A 2002 report found systemic sexual, physical and psychological abuse at Woodlands. (Inclusion BC)

Compensation packages begin to roll out for Woodlands abuse survivors

B.C. psychiatric institution was closed in 1996

Former residents of a B.C. psychiatric hospital who suffered sexual, physical and psychological abuse have begun to receive their promised compensation from the province.

Health Minister Adrian Dix announced the start of compensation Tuesday while surrounded by advocates for the Woodlands survivors at the Collingwood Neighbourhood House in Burnaby. He had made the initial announcement that compensation packages were coming in March.

“This year, the B.C. government moved to finally do the right thing to extend compensation to Woodlands’ survivors previously denied redress for the abuse they suffered at this provincial institution,” said Dix.

“We hope that by extending compensation to people who had been formally excluded from payment and topping up the payments that people received under the previous class-action lawsuit, they are able to find the sense of closure and justice they fought for nearly 20 years.”

Former residents will receive up to $10,000 in ex-gratia payments, which means that while the province is paying out money, it is not accepting liability for what occurred.

READ MORE: Woodlands’ survivors promised $10,000 compensation

Woodlands institution opened as a “Provincial Asylum for the Insane” of May 17, 1978. It provided care for wards of the state and those with mental and developmental disabilities.

At its height, it held 1,200 children and adults.

Woodlands shut its doors in 1996 and in 2000, provincial ombudsperson Dulcie McCallum undertook a review which revealed “systemic abuse” throughout the institution’s history.

Former residents were integrated into the community and in 2011, the last of the institution’s buildings were demolished.

The ombudsperson report’s release in 2002 sparked a class action lawsuit from former Woodlands residents.

The lawsuit initially included all former Woodlands patients. However, the province won its case in the B.C. Court of Appeal to exclude people who lived at Woodlands before Aug. 1, 1974. The exclusion was based on a law that came into effect in 1974, allowing B.C. residents to sue their province for wrongdoing.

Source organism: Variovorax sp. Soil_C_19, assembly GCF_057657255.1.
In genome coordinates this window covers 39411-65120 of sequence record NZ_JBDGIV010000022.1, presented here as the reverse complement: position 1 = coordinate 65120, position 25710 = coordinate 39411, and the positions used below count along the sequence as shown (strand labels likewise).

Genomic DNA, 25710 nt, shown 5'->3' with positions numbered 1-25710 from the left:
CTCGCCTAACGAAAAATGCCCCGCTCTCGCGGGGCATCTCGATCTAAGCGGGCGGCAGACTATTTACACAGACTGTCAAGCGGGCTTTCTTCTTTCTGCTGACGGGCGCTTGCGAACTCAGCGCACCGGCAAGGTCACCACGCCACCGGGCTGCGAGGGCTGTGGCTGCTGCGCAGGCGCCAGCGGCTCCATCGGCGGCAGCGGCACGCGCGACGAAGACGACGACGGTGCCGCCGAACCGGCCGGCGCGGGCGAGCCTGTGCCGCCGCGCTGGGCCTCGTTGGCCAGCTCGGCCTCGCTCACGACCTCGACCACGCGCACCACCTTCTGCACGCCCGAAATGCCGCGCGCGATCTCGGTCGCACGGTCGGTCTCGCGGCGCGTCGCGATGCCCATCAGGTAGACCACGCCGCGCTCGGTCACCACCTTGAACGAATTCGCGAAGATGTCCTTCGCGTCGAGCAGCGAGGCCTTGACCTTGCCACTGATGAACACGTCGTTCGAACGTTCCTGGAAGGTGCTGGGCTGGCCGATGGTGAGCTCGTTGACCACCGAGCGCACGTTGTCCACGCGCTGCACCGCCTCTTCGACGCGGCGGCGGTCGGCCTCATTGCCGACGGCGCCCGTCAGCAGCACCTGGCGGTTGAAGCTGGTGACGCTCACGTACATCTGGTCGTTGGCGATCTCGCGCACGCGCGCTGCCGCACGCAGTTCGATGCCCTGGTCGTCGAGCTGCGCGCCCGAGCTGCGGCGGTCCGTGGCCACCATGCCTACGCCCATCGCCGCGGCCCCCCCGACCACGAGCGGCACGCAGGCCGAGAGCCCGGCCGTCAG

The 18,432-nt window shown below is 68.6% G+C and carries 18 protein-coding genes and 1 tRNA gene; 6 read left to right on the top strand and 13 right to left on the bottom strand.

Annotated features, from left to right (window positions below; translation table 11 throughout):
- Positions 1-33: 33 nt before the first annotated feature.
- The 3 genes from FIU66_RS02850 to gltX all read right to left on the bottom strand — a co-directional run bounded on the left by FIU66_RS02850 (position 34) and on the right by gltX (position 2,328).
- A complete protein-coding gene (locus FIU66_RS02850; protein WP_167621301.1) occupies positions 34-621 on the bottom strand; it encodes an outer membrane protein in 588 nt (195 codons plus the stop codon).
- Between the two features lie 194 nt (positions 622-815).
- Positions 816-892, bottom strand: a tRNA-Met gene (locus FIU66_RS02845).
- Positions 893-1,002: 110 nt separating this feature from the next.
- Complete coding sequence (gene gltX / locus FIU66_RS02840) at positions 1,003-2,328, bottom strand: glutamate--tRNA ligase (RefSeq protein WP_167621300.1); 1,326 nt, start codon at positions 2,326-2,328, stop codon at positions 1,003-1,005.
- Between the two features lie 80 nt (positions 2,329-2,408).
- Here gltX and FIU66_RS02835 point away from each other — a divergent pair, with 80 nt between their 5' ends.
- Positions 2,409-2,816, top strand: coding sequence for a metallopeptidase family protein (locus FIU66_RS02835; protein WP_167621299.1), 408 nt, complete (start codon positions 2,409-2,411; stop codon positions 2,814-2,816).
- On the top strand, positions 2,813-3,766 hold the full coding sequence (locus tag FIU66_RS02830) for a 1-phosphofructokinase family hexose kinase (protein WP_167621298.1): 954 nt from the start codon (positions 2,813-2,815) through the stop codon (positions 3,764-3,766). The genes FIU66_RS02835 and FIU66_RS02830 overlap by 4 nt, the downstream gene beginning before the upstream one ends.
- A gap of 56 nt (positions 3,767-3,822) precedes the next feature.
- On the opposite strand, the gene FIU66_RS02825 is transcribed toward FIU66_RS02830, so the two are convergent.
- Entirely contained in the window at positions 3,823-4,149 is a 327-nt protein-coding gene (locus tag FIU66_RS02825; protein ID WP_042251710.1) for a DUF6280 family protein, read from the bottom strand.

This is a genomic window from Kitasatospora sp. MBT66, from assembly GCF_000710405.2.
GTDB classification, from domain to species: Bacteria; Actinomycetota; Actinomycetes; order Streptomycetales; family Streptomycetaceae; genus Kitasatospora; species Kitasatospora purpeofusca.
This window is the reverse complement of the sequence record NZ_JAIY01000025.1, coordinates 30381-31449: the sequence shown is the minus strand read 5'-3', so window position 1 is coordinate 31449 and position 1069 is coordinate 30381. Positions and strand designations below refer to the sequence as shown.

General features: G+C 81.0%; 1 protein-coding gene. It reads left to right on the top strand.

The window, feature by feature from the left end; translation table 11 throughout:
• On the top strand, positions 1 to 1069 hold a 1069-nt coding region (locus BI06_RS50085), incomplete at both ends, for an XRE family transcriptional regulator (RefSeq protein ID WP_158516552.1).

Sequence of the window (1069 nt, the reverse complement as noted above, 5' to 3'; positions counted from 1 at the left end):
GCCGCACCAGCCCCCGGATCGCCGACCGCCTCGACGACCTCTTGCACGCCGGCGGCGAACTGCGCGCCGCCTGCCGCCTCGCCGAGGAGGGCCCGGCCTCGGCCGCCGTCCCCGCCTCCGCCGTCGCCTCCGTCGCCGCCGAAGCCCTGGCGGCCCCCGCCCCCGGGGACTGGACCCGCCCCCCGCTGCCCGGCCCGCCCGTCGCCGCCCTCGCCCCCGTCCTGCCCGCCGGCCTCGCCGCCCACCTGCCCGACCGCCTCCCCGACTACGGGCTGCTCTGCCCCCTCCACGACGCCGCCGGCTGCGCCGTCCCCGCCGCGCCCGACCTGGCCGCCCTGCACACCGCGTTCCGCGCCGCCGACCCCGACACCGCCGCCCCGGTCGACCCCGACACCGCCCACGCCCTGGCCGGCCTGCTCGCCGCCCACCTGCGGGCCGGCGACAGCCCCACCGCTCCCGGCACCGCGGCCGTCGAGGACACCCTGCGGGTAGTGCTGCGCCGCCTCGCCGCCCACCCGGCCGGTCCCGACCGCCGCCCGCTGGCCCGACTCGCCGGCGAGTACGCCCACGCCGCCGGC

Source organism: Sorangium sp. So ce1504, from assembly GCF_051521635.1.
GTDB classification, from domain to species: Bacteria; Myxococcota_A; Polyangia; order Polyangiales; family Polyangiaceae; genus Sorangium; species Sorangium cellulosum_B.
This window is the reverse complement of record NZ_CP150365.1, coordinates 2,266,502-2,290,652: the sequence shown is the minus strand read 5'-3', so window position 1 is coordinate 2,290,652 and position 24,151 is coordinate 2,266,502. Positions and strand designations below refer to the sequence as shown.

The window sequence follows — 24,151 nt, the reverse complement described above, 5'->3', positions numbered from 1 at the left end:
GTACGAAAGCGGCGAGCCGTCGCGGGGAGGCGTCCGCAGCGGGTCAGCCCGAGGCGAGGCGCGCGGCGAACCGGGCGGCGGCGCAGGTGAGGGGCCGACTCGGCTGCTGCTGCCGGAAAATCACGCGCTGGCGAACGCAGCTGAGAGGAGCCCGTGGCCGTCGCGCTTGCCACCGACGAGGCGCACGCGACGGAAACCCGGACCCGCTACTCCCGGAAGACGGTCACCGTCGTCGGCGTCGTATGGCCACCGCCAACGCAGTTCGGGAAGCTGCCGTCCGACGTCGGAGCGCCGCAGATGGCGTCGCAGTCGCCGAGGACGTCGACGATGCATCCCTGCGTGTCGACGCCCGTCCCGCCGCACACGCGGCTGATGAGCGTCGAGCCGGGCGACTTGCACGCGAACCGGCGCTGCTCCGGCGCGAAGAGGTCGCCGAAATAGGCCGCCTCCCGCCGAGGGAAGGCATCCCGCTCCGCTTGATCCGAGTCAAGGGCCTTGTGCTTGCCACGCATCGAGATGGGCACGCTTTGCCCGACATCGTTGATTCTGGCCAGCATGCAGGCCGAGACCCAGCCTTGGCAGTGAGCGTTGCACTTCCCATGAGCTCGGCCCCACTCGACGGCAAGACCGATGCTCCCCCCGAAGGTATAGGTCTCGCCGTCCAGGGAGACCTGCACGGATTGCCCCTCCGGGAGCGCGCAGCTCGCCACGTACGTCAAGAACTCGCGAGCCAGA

The court said that residents could not sue based on the province’s liability for events that occurred prior to 1974.

Bill McArthur, a former Woodlands resident and advocate, said that Monday’s announcement provided a sense of vindication for survivors who had been denied compensation due to the 1974 cutoff.

Former Woodlands resident Bill McArthur when Health Minister Adrian Dix first announced the compensation packages in March. (Black Press Media files)

“Today I feel some sense of closure on a difficult past as I, and many Woodlands’ survivors, are finally achieving something we have long fought for,” said McArthur.

“Furthermore, I encourage other survivors to reach out to the provincial government to receive their redress as well. This vindication, I hope, will allow them to live the rest of their lives with a sense of self respect and dignity.”

Lawyers for the Woodlands class action said they were happy with the government’s announcement.

“We’re delighted to see that the Woodlands payments are now rolling out,” said David Klein of Klein Lawyers.

The province said that it has contacted 314 former residents of Woodlands. Anyone who has not been contacted is asked to call 1-888-523-7192 or email woodlands.care.facility.residents@gov.bc.ca.


@katslepian

katya.slepian@bpdigital.ca

Like us on Facebook and follow us on Twitter.

Just Posted

Six Fort St. James students awarded scholarships for post-secondary education

Indigenous students awarded to further their studies

Coastal GasLink gets interim injunction against Unist’ot’en

The LNG pipeline company can start work Monday with enforcement approved by court.

Editorial: Go out and play

How much is too much screen time?

Fort St. James businesses get into the Christmas spirit with decorating contest

Northland Automotive Ltd. won first place in Fort St. James Chamber of… Continue reading

REPLAY: B.C’s best video this week

In case you missed it, here’s a look at the replay-worth highlights from this week across the province

Microscopic parasite found in Prince Rupert water affecting thousands

More than 12,000 residents affected by the boil water advisory issued Dec. 14

Trudeau lashes out at Conservatives over migration “misinformation”

Warning against the “dangers of populism,” Trudeau says using immigration as a wedge political issue puts Canada’s future at risk.

B.C. hockey coach creates ‘gear library’ to remove cost barrier of sport

Todd Hickling gathered donations and used gear to remove the cost barrier for kids to play hockey.

Canada’s ambassador meets with second detainee in China

Global Affairs says John McCallum, Canada’s ambassador to China, met with Spavor Sunday

‘They’re coming:’ Flying cars may appear in urban skies by 2023

Air taxis will number 15,000 and become a global market worth $32 billion by 2035

B.C. VIEWS: Andrew Wilkinson on taxes, ICBC and union changes

Opposition leader sees unpredictable year ahead in 2019

5 tips for self-care, mental wellness this holiday season

Ministry of Mental Health and Addictions urging British Columbians to prioritize self care through festive season

Rescued B.C. cat with misshapen legs in need of forever home – with carpet

Mirielle was born with misshapen back legs and after a tough life on the streets, is looking for a forever home.

Most Read